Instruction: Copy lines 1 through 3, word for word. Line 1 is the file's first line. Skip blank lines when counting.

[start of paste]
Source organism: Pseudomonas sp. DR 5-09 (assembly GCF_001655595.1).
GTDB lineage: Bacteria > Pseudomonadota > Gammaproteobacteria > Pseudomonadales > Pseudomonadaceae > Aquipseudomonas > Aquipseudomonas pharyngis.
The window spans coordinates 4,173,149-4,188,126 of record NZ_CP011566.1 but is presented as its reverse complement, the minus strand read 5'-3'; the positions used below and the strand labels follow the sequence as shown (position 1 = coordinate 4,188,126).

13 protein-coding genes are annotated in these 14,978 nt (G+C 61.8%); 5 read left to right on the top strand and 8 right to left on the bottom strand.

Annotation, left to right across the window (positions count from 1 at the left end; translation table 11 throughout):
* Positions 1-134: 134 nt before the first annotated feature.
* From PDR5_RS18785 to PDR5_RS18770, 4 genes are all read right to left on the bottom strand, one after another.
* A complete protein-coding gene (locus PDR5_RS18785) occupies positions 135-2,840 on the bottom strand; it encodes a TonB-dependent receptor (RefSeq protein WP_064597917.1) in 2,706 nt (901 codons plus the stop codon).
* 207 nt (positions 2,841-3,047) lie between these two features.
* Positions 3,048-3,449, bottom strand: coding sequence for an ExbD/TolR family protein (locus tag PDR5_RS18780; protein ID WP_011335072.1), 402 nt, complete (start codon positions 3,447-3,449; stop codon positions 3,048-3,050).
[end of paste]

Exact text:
Source organism: Pseudomonas sp. DR 5-09 (assembly GCF_001655595.1).
GTDB lineage: Bacteria > Pseudomonadota > Gammaproteobacteria > Pseudomonadales > Pseudomonadaceae > Aquipseudomonas > Aquipseudomonas pharyngis.
The window spans coordinates 4,173,149-4,188,126 of record NZ_CP011566.1 but is presented as its reverse complement, the minus strand read 5'-3'; the positions used below and the strand labels follow the sequence as shown (position 1 = coordinate 4,188,126).